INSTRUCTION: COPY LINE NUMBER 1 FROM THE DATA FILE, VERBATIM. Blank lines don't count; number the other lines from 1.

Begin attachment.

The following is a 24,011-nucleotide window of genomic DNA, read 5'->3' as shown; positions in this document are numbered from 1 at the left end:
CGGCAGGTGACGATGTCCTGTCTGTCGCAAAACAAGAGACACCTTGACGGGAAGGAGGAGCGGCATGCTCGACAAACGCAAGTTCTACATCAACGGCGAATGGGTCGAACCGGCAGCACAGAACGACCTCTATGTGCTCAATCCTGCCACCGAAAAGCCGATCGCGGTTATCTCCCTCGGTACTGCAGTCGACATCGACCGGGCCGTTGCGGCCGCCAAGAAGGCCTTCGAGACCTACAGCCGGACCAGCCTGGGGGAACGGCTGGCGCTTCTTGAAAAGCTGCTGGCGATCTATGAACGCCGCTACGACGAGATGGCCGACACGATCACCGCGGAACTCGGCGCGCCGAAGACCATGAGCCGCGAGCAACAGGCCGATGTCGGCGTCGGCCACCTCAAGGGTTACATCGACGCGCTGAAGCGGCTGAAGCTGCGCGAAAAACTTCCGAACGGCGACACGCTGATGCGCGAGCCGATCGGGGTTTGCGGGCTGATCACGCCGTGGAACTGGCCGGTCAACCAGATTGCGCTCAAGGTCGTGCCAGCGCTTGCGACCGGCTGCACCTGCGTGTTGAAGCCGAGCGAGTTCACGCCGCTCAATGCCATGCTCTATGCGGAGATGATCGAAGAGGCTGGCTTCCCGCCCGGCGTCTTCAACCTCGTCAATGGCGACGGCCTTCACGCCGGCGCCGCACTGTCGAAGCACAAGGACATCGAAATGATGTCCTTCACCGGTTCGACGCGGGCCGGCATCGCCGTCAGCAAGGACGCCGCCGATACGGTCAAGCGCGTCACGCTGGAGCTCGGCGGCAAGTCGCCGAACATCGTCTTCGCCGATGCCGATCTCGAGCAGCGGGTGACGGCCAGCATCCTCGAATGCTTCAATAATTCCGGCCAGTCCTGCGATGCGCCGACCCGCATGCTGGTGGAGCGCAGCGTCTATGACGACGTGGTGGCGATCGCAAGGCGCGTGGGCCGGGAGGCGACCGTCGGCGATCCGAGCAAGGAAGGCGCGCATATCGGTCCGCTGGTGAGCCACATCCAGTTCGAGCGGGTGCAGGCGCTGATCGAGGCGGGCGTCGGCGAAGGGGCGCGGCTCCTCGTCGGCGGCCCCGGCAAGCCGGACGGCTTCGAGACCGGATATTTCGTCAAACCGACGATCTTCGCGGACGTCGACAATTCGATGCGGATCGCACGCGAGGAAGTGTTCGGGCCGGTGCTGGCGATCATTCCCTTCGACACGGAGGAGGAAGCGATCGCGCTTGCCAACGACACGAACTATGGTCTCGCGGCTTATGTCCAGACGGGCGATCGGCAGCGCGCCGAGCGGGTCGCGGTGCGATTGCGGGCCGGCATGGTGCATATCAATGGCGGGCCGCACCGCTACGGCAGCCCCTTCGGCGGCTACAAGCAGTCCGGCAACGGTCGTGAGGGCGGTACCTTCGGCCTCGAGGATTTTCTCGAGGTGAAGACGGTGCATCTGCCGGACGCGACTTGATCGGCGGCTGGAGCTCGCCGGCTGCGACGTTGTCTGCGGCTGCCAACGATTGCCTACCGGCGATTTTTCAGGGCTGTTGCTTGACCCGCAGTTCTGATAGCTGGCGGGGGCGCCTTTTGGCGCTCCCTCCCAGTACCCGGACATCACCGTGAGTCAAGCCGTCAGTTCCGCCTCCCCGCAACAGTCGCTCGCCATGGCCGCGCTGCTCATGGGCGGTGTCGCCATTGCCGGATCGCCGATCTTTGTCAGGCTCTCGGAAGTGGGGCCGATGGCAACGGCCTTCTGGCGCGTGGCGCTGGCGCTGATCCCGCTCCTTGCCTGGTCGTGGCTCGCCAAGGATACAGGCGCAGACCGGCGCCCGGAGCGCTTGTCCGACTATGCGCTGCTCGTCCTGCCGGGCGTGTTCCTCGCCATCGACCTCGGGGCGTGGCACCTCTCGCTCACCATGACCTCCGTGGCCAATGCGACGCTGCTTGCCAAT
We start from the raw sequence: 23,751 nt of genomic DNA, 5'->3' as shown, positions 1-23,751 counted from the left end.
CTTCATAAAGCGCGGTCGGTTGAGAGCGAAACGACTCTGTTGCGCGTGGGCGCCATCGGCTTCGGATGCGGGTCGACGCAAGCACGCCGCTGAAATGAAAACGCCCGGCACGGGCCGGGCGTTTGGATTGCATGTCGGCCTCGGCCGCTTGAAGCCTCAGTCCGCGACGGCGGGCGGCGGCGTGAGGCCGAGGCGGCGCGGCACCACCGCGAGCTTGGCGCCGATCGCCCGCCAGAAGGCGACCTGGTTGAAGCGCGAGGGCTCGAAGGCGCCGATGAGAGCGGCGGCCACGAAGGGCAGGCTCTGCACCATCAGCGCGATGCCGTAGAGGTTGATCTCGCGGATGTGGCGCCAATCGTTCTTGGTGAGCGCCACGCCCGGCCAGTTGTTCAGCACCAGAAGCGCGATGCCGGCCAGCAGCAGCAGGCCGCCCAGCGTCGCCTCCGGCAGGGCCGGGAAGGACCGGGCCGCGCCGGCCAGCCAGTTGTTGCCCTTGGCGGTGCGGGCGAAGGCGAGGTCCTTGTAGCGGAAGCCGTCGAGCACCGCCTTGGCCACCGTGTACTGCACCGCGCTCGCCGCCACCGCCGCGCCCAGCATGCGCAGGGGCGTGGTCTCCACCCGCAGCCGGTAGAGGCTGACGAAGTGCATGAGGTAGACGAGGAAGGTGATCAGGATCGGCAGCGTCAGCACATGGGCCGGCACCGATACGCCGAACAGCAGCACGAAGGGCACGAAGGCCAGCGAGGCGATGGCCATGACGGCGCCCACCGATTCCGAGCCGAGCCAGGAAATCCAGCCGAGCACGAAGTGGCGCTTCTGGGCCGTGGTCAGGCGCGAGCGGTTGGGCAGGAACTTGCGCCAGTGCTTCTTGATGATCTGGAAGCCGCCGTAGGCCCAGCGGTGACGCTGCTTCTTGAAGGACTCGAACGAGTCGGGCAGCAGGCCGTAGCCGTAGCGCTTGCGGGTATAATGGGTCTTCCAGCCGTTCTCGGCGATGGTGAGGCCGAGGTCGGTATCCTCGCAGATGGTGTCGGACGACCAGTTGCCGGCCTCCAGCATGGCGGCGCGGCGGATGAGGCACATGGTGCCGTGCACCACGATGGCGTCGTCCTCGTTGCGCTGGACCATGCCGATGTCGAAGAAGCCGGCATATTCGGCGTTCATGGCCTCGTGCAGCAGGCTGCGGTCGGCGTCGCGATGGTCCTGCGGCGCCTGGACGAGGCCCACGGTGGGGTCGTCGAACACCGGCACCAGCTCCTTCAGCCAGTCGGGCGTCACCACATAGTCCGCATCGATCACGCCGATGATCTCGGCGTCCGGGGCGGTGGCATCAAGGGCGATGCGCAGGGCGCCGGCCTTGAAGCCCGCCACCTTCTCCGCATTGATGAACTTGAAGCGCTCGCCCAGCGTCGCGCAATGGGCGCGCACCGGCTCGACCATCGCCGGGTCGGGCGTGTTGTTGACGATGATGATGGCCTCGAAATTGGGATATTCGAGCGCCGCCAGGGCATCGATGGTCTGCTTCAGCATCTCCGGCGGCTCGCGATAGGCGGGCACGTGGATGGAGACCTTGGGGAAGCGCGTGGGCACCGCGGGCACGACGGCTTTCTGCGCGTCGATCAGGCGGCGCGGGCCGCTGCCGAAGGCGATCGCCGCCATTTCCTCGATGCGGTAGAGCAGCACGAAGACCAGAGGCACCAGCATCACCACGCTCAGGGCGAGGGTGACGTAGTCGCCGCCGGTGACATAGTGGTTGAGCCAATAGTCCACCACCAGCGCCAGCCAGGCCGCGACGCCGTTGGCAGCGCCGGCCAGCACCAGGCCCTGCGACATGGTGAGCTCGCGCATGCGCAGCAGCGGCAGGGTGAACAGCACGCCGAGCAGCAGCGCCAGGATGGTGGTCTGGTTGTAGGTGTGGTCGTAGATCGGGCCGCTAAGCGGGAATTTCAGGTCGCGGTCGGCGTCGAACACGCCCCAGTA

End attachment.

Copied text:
The following is a 24,011-nucleotide window of genomic DNA, read 5'->3' as shown; positions in this document are numbered from 1 at the left end: